DBT mindfulness skills are the base for all other skills. Being aware of our body sensations, emotions and thoughts helps us respond instead of react. Mindfulness also helps us understand where our behaviors and triggers are coming from. Mindfulness is all about living in the present moment instead of the past or future. There are three skills to follow when knowing what to do to be mindful in DBT.
This skill is about observing without describing, labeling, judging or making assumptions. An example of this is noticing when a thought comes into your mind and then watching it leave. There's a skill called Thought Defusion that's very useful for intrusive thoughts. Imagine your thoughts coming into the sky as clouds and then watch them be swept away by the wind. Or imagine them entering a stream and then floating down the stream away from you. Simply notice what's happening around you, in your body, your thoughts and your emotions. Don't judge them and don't judge your judging.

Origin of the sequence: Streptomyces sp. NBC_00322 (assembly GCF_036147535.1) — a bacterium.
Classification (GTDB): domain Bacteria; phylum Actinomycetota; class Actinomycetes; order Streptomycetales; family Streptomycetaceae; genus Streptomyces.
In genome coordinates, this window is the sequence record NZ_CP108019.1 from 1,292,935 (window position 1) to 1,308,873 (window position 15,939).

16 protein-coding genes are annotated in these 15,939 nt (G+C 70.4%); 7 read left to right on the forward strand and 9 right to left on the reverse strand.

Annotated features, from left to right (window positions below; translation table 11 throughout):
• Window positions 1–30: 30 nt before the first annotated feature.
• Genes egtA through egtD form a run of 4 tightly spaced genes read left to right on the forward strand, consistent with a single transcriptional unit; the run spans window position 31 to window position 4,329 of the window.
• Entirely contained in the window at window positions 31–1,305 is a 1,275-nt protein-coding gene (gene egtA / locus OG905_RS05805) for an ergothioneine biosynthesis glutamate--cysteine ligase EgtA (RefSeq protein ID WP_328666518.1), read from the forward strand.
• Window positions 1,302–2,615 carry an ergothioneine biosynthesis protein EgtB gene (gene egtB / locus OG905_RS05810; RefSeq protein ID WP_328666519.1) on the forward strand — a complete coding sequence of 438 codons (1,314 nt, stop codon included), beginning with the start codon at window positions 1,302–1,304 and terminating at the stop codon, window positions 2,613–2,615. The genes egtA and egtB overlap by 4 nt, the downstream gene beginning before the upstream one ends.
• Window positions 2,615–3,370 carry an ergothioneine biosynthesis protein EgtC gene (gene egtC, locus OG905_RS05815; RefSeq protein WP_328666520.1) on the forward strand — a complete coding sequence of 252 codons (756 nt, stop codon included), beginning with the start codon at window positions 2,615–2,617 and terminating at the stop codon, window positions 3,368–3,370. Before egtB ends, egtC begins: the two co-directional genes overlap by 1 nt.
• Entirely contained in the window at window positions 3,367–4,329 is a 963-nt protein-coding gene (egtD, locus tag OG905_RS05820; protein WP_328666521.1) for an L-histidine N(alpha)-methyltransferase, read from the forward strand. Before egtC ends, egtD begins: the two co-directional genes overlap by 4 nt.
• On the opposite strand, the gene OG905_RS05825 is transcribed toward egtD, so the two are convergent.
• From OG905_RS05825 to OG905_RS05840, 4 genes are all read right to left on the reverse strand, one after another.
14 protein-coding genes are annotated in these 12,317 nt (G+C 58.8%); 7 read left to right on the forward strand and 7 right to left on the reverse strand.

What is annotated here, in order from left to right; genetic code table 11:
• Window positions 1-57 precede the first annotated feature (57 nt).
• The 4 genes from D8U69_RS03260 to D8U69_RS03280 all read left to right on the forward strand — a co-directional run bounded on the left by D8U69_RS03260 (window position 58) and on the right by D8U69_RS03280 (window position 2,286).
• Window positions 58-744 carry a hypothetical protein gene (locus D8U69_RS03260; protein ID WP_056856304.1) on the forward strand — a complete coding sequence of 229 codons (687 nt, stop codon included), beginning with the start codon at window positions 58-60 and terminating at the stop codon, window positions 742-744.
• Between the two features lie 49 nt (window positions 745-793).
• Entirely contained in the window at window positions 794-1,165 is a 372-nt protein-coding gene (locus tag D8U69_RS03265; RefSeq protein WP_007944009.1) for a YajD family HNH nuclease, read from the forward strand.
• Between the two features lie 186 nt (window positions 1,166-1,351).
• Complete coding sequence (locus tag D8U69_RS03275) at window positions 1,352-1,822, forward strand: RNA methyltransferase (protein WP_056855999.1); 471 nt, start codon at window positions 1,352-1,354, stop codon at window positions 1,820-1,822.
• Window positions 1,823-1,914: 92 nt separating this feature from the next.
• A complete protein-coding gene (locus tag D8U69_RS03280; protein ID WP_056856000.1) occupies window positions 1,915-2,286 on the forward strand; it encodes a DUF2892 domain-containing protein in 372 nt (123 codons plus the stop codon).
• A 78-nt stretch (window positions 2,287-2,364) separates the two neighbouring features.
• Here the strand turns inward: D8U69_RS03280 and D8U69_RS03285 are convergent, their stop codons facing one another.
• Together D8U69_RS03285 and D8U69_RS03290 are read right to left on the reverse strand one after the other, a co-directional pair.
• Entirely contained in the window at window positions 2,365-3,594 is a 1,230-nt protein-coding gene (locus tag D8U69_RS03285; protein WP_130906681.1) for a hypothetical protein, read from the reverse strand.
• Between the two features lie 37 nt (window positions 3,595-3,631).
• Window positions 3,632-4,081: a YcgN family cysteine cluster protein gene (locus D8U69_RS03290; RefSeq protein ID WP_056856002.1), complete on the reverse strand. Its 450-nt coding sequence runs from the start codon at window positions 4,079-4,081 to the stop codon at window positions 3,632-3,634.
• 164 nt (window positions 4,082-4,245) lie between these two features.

This skill is about putting words on what you've observed. A great exercise to practice this is describing a penny or other coin. Ask yourself these questions:
- What does it look like? The color, shape, designs on each side.
- What does it smell like?
- What does it feel like?
Identify a thought as just a thought and an emotion as just an emotion. And remember, thoughts and feelings are not facts. Just because you feel worthless doesn't mean that you are.
This skill is about completely throwing yourself into the moment. For example, when having a conversation with someone, just listen. Don't think about how they might be judging you or what you want to say next. Instead of ruminating on the past or worrying about the future, participate fully in the present moment. Practice this skill by participating in everyday activities like doing the dishes or taking a shower.